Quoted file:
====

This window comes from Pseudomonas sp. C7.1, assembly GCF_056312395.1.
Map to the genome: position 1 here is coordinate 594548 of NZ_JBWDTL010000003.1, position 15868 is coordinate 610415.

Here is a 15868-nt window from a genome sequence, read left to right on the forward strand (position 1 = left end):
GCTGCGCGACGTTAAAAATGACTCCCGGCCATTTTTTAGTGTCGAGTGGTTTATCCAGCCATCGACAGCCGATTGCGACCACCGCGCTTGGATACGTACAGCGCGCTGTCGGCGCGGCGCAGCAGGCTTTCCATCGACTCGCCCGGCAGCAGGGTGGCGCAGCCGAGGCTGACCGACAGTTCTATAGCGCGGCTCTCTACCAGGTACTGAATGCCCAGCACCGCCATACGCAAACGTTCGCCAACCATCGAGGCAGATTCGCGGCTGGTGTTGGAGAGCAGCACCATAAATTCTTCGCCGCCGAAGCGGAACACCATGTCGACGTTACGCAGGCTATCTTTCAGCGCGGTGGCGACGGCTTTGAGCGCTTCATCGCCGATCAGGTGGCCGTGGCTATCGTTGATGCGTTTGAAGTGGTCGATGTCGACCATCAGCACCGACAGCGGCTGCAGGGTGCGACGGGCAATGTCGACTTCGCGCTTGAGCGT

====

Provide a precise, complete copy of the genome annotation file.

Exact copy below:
This window comes from Pseudomonas sp. C7.1, assembly GCF_056312395.1.
Map to the genome: position 1 here is coordinate 594548 of NZ_JBWDTL010000003.1, position 15868 is coordinate 610415.

Here is a 15868-nt window from a genome sequence, read left to right on the forward strand (position 1 = left end):
GCTGCGCGACGTTAAAAATGACTCCCGGCCATTTTTTAGTGTCGAGTGGTTTATCCAGCCATCGACAGCCGATTGCGACCACCGCGCTTGGATACGTACAGCGCGCTGTCGGCGCGGCGCAGCAGGCTTTCCATCGACTCGCCCGGCAGCAGGGTGGCGCAGCCGAGGCTGACCGACAGTTCTATAGCGCGGCTCTCTACCAGGTACTGAATGCCCAGCACCGCCATACGCAAACGTTCGCCAACCATCGAGGCAGATTCGCGGCTGGTGTTGGAGAGCAGCACCATAAATTCTTCGCCGCCGAAGCGGAACACCATGTCGACGTTACGCAGGCTATCTTTCAGCGCGGTGGCGACGGCTTTGAGCGCTTCATCGCCGATCAGGTGGCCGTGGCTATCGTTGATGCGTTTGAAGTGGTCGATGTCGACCATCAGCACCGACAGCGGCTGCAGGGTGCGACGGGCAATGTCGACTTCGCGCTTGAGCGT